Distorted growth on citrus trees is often caused by Citrus leafminer (Phyllocnistis citrella). The adults are tiny, night-flying moths with wingspans of only about 5mm. The females lay their eggs on new young growth in the warmer months of the year. When the larvae hatch, they tunnel into the leaves, causing silvery ‘squiggles’ on the foliage. The damaged leaves are often twisted and curled. The flat, yellow larvae are around 3mm long. They pupate inside a rolled up leaf, and under optimum conditions their whole life cycle takes from two to three weeks. This pest affects both native and cultivated citrus, and is found in most of the citrus growing areas of Australia.
The registered control for Citrus leafminer is PestOil. This is a highly refined petroleum oil which should be sprayed as per directions during flush growth periods (usually summer and autumn). PestOil does not kill the tiny moths, but leafminer numbers are reduced because the moths don’t like laying their eggs on oily leaves. Petroleum oil sprays are relatively safe to use. They are not as harmful to beneficial insects as other chemicals, and they are low in toxicity to humans. However, another option is just to prune off the unsightly foliage, put it in a plastic bag and dispose of it in the garbage. If you would rather not use any sort of control, you don’t need to – your trees will still grow and produce fruit.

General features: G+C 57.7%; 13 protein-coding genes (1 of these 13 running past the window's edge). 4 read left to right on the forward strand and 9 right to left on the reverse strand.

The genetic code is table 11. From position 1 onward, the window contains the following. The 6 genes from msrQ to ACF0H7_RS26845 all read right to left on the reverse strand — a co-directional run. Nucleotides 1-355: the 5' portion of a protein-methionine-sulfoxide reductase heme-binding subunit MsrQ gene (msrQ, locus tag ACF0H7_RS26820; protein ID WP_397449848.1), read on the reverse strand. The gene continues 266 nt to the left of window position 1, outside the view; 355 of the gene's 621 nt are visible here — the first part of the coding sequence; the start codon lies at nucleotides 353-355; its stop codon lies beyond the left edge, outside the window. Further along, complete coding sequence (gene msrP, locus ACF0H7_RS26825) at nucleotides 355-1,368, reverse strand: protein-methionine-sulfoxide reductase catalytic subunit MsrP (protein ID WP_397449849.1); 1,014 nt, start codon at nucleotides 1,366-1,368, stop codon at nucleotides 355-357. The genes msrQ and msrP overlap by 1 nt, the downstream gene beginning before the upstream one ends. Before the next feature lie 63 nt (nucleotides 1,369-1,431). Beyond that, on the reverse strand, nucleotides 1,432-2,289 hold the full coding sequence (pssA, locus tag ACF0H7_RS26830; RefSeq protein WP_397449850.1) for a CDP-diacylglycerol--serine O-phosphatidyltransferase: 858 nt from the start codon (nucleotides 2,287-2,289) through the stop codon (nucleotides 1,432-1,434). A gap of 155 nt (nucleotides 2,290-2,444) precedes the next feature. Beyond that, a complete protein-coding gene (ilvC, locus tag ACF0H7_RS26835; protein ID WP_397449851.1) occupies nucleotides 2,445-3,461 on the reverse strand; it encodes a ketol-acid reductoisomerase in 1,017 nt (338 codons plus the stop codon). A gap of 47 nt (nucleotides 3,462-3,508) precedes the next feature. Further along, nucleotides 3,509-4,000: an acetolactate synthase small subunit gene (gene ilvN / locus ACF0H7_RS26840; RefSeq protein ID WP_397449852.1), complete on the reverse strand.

Hortex PestOil is available at nurseries, hardware stores and supermarkets nationwide. Expect to pay about $13.95 for a 750ml bottle.